Quality at Speed: The Evolving Role of the Agile Quality Analyst

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Date published
May 6, 2020

More and more of us are working from home, buying our goods and services online, and connecting with family and friends electronically. It's predicted that this is the “new” way of life.

This new way means we will be using platforms, services, and technology not only to keep us connected but to engage in online shopping, consult with our doctors and maintain our lifestyle. Circumstances have forced businesses to find solutions that provide their customers with what they need within a shorter time frame. Time is of the essence, solutions providers are fighting to get to market faster to account for our new digital reality.

How does this new way of doing business apply to the Quality practice when it comes to delivering digital experiences? We must think differently about what testing we do as part of a solutions delivery team and adapt our quality approaches to fast-tracked timelines. This is especially true when teams are trying to be agile within an existing framework that was not intended to be agile.

Delivering fast is only part of the equation. Speed without quality can cause major impacts to an organization and brand. Quality Assurance practitioners must constantly evolve with radical changes in technology. This need to evolve is crucial now that the virtual experience is part of our daily interaction.

One of the primary skills that Agile Quality Analysts (AQAs) have at Rangle is the ability to support and contribute to a lean, agile delivery team. We coach. We learn. We deliver.

What is an Agile Quality Analyst (AQA)

AQAs provide both tangible and intangible value to the product. The main commitment of an AQA is to preemptively detect (thus avoid) the majority of bugs. We accomplish this through our early involvement in the development of the product and each specific feature. AQAs help define what quality means for the product and proactively engage in requirement analysis to define what quality means for each individual feature of that product. The AQA’s goal is to establish that the product being delivered meets or exceeds the client's expectations.

There are three significant quality practices AQAs apply that effectively speed up the delivery process and put quality first.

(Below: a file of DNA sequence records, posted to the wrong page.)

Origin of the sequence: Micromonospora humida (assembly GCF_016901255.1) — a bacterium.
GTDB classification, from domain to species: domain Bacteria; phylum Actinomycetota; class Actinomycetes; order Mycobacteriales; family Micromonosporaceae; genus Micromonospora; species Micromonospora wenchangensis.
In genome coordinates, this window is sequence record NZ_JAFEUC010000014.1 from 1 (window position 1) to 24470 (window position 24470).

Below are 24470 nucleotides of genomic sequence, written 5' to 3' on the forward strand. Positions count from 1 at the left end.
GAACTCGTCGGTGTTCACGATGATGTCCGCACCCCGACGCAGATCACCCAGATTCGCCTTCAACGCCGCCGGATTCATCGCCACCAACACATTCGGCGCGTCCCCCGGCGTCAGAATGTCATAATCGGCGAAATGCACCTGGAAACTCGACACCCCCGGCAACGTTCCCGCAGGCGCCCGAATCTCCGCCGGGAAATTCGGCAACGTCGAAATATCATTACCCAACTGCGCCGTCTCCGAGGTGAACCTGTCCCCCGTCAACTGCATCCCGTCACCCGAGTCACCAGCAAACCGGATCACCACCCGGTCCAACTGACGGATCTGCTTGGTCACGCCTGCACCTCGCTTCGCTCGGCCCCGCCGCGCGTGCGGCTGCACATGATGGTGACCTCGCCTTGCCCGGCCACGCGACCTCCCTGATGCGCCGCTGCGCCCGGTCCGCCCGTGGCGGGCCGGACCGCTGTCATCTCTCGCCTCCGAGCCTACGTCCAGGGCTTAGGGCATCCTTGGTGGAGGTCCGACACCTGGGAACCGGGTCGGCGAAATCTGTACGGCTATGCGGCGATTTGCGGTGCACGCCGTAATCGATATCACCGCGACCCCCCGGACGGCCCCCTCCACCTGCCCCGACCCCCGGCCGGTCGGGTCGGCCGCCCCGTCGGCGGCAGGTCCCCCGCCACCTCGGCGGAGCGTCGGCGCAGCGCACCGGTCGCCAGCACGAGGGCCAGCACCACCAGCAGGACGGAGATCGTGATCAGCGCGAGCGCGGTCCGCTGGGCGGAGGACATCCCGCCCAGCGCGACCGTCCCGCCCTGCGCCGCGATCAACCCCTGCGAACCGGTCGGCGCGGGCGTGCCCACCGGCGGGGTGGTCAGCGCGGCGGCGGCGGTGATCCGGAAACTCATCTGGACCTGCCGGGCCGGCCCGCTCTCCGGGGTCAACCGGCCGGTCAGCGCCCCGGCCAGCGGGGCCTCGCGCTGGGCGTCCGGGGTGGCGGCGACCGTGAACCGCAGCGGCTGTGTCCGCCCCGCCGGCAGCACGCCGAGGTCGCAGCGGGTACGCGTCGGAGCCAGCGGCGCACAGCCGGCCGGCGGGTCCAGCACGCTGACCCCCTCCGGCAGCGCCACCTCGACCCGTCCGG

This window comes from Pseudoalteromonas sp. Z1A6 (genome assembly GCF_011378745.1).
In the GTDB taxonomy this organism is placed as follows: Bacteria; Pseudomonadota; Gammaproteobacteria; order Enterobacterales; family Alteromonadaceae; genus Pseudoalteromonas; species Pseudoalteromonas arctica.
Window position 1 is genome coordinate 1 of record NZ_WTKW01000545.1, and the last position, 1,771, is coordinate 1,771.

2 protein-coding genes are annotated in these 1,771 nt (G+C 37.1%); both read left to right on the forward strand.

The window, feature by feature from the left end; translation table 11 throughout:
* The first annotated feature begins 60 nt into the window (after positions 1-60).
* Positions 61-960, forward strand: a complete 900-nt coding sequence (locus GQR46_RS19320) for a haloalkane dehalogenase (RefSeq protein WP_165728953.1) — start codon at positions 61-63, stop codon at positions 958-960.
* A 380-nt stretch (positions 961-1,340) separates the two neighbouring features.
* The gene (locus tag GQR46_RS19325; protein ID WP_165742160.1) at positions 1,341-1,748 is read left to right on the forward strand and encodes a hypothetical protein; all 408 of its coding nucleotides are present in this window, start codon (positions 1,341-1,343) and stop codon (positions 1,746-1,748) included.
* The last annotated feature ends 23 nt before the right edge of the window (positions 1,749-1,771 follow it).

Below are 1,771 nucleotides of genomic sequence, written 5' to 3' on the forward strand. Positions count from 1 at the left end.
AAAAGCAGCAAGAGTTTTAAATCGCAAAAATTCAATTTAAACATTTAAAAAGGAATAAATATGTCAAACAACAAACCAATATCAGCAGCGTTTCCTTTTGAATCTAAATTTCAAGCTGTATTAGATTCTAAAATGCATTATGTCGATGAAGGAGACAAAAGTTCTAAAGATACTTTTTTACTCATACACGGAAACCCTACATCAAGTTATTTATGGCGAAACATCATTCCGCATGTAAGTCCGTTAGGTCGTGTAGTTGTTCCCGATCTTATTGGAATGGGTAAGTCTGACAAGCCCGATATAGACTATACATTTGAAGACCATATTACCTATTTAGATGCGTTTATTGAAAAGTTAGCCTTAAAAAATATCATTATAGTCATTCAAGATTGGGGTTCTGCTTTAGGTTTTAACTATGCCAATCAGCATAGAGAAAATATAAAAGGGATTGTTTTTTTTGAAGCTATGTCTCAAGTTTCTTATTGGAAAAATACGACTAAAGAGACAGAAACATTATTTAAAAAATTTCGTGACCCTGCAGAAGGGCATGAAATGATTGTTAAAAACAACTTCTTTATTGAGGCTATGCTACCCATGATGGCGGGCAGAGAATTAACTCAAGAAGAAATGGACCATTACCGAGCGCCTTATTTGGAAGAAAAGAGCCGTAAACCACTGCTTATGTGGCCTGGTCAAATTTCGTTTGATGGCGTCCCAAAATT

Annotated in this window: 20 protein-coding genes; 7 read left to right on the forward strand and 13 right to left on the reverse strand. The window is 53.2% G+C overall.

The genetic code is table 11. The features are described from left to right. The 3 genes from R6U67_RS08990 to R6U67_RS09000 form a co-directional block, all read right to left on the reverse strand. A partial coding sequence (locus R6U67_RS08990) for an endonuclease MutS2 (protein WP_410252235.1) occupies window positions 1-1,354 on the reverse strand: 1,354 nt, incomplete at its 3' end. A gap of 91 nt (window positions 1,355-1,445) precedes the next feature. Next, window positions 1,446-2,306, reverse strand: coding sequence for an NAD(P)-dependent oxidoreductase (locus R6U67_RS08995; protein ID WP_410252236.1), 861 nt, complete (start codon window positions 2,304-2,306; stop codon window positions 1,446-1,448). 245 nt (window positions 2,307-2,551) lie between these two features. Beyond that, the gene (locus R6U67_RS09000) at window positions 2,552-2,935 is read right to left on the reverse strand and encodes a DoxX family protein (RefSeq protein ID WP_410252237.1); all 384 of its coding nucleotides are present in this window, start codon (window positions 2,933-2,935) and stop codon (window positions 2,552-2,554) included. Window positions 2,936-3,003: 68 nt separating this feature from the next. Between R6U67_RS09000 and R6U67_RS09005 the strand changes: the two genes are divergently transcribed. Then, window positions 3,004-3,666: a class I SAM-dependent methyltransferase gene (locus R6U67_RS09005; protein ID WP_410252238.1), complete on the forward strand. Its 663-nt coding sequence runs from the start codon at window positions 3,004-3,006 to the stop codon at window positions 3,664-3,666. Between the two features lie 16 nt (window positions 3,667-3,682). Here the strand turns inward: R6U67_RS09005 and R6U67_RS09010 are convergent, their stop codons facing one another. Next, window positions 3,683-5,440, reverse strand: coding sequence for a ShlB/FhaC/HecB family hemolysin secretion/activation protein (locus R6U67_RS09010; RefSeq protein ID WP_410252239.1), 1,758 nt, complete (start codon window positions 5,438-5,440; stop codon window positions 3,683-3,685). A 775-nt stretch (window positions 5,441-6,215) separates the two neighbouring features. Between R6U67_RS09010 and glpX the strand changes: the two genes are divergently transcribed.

1. Drive the Quality Culture

Engaging in agile testing methods of testing early, testing often, incrementally and continually enables faster-to-market delivery. By evaluating quality at every stage, and applying appropriate quality standards from project conception to hand off, we can drive the culture of quality.

What does that mean for an AQA? We position ourselves as the voice of quality in all our interactions with the broader team. We remove the perception that we are the “defect police”. We treat developers as peers. We hone our technical skills. We learn project management principles. We apply our learnings to our day-to-day work to add value beyond the validation of features. We become more than a tester. As a result, the delivery process is more collaborative and leads to higher quality solutions that are shipped on time, without sacrificing quality.

2. Create a Meaningful Quality Strategy That Actually Gets Used

Working closely with clients to understand their business and crafting a quality strategy that meets their needs and capabilities positions our clients to succeed. It’s long been the practice to create a long and detailed document to define a project’s test process. If you google “test strategy” you’ll see over 1,520,000,000 results. There’s no shortage of instructions on creating a document. Documents have the habit of disappearing into a folder and getting forgotten about.

Several years ago, I participated in a replatforming of a large ecommerce business. The QA team provided a thoughtful, thorough quality strategy at the beginning of the project. When we finally delivered the completed solution, the document was long forgotten - in fact, most team members didn’t know where to find it! Out of sight, out of mind. That’s why creating a strategy that is relevant to specific client needs makes more sense. It is the documentation of the checks in place to deliver what we promise - a working application that supports their business goals.  It also acts as a guide for the delivery team, a living artifact that maps the process.  

3. Be a Trusted Advisor and Not Just a Bug Finder

The definition of a Trusted Advisor, according to Benefit Mall, is “someone who has exceptional, targeted knowledge in a particular industry or with a specific product; one you can expect to provide unbiased advice.”

QA has often been seen in a negative light, as those who are always thinking of what could go wrong on a project. Rather than taking on the role of the pessimist, an AQA should stand as an expert of quality, providing clients with information on why quality first will put them in a winning position. They advise on test solutions that show tangible results. A strong AQA will use risk management to drive the Test approach so that teams are comfortable with not testing everything all the time.  

Be Bold in your Quality mission

Being the voice of Quality is hard work. In difficult times, it’s challenging to motivate yourself and others to bring their best to the table. As an AQA, our mission is to evaluate quality at every stage and be the constant reminder that, as Henry Ford stated “Quality means doing it right when no one is looking”.

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